Learn about Centmin Mod LEMP Stack today
Become a Member

WebPerf 15+ Experts Share Their Web Performance Advice for 2018

Discussion in 'All Internet & Web Performance News' started by eva2000, Jun 8, 2018.

  1. eva2000

    eva2000 Administrator Staff Member

    35,619
    7,846
    113
    May 24, 2014
    Brisbane, Australia
    Ratings:
    +12,096
    Local Time:
    3:41 AM
    Nginx 1.15.x
    MariaDB 5.5/10.x
    A couple of years ago we reached out to a number of web performance experts in the community and asked them two questions about which performance tip they would recommend focussing on and what are some common performance mistakes.


    The web performance advice they provided was top notch and extremely useful to the rest of the performance-driven community. That’s why, we wanted to reach out to these web performance experts again and get their updated insights for 2018.

    Web Performance Questions


    For this performance advice post, we focused on the current landscape of web performance. Therefore, we asked questions related to what web developers should and shouldn’t do in 2018 to improve website speed.

    This post reveals which practices some of the best web performance experts believe to be outdated in 2018 as well as their top suggestions for people looking to optimize their site in 2018.

    Experts Answers


    Note: this list is in no particular order.

    [​IMG]Stefan Judis / @stefanjudis / perf-tooling.today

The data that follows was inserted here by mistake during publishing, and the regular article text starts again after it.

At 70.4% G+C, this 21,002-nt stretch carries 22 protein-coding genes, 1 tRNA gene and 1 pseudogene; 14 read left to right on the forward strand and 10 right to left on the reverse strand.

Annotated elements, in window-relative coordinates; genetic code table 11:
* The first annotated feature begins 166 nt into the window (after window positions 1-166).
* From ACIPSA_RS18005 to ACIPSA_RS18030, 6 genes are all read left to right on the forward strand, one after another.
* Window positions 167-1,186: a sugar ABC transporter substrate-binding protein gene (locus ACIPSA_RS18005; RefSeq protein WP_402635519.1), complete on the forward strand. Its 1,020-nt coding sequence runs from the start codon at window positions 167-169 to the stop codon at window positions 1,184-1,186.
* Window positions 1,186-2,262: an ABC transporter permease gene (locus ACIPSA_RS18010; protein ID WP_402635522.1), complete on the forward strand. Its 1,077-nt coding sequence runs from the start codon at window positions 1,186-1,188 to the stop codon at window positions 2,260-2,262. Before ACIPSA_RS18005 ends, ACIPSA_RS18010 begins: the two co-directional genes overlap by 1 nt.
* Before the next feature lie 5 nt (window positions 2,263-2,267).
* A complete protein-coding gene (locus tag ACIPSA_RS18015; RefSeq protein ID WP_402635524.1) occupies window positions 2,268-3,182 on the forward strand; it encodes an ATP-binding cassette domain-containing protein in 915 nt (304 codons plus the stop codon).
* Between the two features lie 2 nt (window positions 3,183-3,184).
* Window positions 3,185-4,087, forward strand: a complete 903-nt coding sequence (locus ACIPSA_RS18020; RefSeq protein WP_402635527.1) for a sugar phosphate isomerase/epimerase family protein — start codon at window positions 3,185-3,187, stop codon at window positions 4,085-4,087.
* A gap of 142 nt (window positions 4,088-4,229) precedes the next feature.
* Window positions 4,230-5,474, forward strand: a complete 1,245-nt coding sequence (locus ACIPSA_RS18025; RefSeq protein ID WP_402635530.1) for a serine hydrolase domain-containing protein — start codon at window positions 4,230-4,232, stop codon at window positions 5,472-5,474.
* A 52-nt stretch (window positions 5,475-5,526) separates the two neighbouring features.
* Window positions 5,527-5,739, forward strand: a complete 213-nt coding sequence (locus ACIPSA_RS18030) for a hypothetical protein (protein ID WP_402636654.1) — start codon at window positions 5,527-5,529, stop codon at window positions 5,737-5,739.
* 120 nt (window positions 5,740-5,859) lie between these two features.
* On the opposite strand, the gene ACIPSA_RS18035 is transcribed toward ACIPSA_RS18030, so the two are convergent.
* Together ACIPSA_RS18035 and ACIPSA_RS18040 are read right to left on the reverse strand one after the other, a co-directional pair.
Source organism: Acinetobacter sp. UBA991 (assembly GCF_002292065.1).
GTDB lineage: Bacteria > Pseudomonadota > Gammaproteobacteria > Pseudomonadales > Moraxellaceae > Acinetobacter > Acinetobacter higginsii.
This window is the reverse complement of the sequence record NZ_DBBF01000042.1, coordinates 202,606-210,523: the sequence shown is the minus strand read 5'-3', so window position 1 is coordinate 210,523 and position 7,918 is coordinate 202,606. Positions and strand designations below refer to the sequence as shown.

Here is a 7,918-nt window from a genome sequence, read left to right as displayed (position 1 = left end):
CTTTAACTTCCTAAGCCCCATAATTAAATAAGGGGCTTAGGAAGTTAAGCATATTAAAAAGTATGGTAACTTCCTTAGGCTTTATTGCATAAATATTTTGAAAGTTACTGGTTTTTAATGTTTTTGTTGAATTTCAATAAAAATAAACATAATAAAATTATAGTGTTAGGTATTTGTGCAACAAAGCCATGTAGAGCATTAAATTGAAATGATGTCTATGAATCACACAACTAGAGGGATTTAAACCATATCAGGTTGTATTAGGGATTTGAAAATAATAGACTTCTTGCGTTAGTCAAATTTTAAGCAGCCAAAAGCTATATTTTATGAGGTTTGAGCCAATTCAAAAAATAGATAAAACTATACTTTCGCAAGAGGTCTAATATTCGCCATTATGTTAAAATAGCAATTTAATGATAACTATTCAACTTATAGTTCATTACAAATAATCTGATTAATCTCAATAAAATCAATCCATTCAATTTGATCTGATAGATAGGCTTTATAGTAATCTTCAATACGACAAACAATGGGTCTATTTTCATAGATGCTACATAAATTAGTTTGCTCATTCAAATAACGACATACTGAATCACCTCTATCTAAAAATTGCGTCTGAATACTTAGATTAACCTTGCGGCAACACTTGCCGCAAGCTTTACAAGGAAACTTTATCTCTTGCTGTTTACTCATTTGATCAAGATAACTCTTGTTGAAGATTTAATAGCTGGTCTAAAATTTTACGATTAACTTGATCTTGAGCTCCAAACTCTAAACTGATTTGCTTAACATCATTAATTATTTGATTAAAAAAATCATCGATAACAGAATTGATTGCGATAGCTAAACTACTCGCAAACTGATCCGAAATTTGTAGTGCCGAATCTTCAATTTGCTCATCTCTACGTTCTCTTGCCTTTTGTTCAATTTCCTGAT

Front end developer and curator of perf-tooling.today.

    Answer


    One old practice immediately coming to mind is image spriting. The http/2 adoption today is pretty good, and as thanks to multiplexing several HTTP connections can share one TCP connection, the cost of latency decreases whereas assets can be adequately cached. Say finally goodbye to huge images sprites!

    Another outdated practice is icon fonts. Icon fonts have several downsides – they suffer from FOIT (Flash of invisible text) harming use experience, and when you’re not careful they’re very harmful to accessibility. SVG is cross-platform supported today and definitely
    the way to go!

    And the last practice coming to mind is focusing too much on metrics that are not reflecting user experience. Page load time is one of the metrics that are no telling the full story. For metrics that better reflect user experience, try looking at time to first paint, time to interactive and the by WebPageTest provided Speed Index. They are all valuable metrics that give you more information on how your users experience your site.

    At the end, web performance optimizations are always about shipping as little as possible as fast as possible. Following these two principles, I think you’ll be mainly good to go.

    Suggestions for improving web performance:

    The tooling around web performance evolved drastically last year, so my number one suggestions it to get to know the great tools like Lighthouse from Google, Sonarwhal from Microsoft and WebPageTest. They all show possible improvements while providing useful resources to find information about best practices.

    Try these tools and read, learn, improve!

    [​IMG]Chris Coyier / @chriscoyier / css-tricks.com


    Web designer and developer. Built CSS-Tricks and co-founded CodePen.

    Answer


    There are some performance best practices that are kind of a lot of work if you have to do it entirely manually, but can be done better and with little work if automated.